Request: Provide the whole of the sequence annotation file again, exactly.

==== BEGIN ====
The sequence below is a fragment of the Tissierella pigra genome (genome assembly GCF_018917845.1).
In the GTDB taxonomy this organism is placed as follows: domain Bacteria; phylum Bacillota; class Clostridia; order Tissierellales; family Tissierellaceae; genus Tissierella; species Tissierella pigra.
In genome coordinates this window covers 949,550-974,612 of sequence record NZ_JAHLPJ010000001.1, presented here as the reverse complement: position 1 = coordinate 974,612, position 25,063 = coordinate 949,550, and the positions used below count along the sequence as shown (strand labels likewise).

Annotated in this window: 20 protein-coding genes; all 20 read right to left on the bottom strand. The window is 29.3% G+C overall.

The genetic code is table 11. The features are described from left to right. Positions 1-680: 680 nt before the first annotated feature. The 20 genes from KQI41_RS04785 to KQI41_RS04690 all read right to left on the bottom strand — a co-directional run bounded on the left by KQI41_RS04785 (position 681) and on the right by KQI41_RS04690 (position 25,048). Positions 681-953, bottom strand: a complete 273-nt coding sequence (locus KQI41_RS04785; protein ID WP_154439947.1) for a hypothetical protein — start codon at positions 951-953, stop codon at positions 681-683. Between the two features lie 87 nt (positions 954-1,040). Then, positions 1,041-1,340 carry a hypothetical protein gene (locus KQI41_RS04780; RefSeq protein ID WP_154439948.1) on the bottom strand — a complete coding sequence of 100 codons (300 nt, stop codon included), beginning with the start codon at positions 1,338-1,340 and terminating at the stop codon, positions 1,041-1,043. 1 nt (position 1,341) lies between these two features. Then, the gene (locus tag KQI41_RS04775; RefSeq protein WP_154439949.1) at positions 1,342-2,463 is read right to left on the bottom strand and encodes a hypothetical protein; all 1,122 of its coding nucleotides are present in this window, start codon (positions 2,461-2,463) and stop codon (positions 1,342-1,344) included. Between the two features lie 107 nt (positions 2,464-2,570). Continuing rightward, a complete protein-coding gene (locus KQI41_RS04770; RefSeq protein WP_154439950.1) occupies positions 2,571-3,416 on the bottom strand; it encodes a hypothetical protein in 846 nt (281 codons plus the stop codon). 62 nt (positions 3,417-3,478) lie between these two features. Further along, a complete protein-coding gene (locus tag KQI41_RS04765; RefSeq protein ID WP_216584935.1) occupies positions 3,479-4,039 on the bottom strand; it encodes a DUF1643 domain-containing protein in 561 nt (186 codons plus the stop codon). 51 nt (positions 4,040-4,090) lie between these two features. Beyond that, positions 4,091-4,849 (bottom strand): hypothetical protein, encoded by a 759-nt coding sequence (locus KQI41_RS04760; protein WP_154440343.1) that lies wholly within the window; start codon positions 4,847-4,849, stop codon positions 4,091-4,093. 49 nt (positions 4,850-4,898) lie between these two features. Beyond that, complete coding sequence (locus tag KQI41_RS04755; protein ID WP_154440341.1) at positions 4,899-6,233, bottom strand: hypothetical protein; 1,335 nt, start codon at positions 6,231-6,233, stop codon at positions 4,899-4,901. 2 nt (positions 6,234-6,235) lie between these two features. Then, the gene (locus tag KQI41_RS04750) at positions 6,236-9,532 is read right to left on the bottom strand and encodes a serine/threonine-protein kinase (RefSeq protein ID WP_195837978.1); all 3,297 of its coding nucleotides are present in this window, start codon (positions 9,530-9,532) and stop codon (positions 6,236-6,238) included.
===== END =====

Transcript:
The sequence below is a fragment of the Tissierella pigra genome (genome assembly GCF_018917845.1).
In the GTDB taxonomy this organism is placed as follows: domain Bacteria; phylum Bacillota; class Clostridia; order Tissierellales; family Tissierellaceae; genus Tissierella; species Tissierella pigra.
In genome coordinates this window covers 949,550-974,612 of sequence record NZ_JAHLPJ010000001.1, presented here as the reverse complement: position 1 = coordinate 974,612, position 25,063 = coordinate 949,550, and the positions used below count along the sequence as shown (strand labels likewise).

Annotated in this window: 20 protein-coding genes; all 20 read right to left on the bottom strand. The window is 29.3% G+C overall.

The genetic code is table 11. The features are described from left to right. Positions 1-680: 680 nt before the first annotated feature. The 20 genes from KQI41_RS04785 to KQI41_RS04690 all read right to left on the bottom strand — a co-directional run bounded on the left by KQI41_RS04785 (position 681) and on the right by KQI41_RS04690 (position 25,048). Positions 681-953, bottom strand: a complete 273-nt coding sequence (locus KQI41_RS04785; protein ID WP_154439947.1) for a hypothetical protein — start codon at positions 951-953, stop codon at positions 681-683. Between the two features lie 87 nt (positions 954-1,040). Then, positions 1,041-1,340 carry a hypothetical protein gene (locus KQI41_RS04780; RefSeq protein ID WP_154439948.1) on the bottom strand — a complete coding sequence of 100 codons (300 nt, stop codon included), beginning with the start codon at positions 1,338-1,340 and terminating at the stop codon, positions 1,041-1,043. 1 nt (position 1,341) lies between these two features. Then, the gene (locus tag KQI41_RS04775; RefSeq protein WP_154439949.1) at positions 1,342-2,463 is read right to left on the bottom strand and encodes a hypothetical protein; all 1,122 of its coding nucleotides are present in this window, start codon (positions 2,461-2,463) and stop codon (positions 1,342-1,344) included. Between the two features lie 107 nt (positions 2,464-2,570). Continuing rightward, a complete protein-coding gene (locus KQI41_RS04770; RefSeq protein WP_154439950.1) occupies positions 2,571-3,416 on the bottom strand; it encodes a hypothetical protein in 846 nt (281 codons plus the stop codon). 62 nt (positions 3,417-3,478) lie between these two features. Further along, a complete protein-coding gene (locus tag KQI41_RS04765; RefSeq protein ID WP_216584935.1) occupies positions 3,479-4,039 on the bottom strand; it encodes a DUF1643 domain-containing protein in 561 nt (186 codons plus the stop codon). 51 nt (positions 4,040-4,090) lie between these two features. Beyond that, positions 4,091-4,849 (bottom strand): hypothetical protein, encoded by a 759-nt coding sequence (locus KQI41_RS04760; protein WP_154440343.1) that lies wholly within the window; start codon positions 4,847-4,849, stop codon positions 4,091-4,093. 49 nt (positions 4,850-4,898) lie between these two features. Beyond that, complete coding sequence (locus tag KQI41_RS04755; protein ID WP_154440341.1) at positions 4,899-6,233, bottom strand: hypothetical protein; 1,335 nt, start codon at positions 6,231-6,233, stop codon at positions 4,899-4,901. 2 nt (positions 6,234-6,235) lie between these two features. Then, the gene (locus tag KQI41_RS04750) at positions 6,236-9,532 is read right to left on the bottom strand and encodes a serine/threonine-protein kinase (RefSeq protein ID WP_195837978.1); all 3,297 of its coding nucleotides are present in this window, start codon (positions 9,530-9,532) and stop codon (positions 6,236-6,238) included.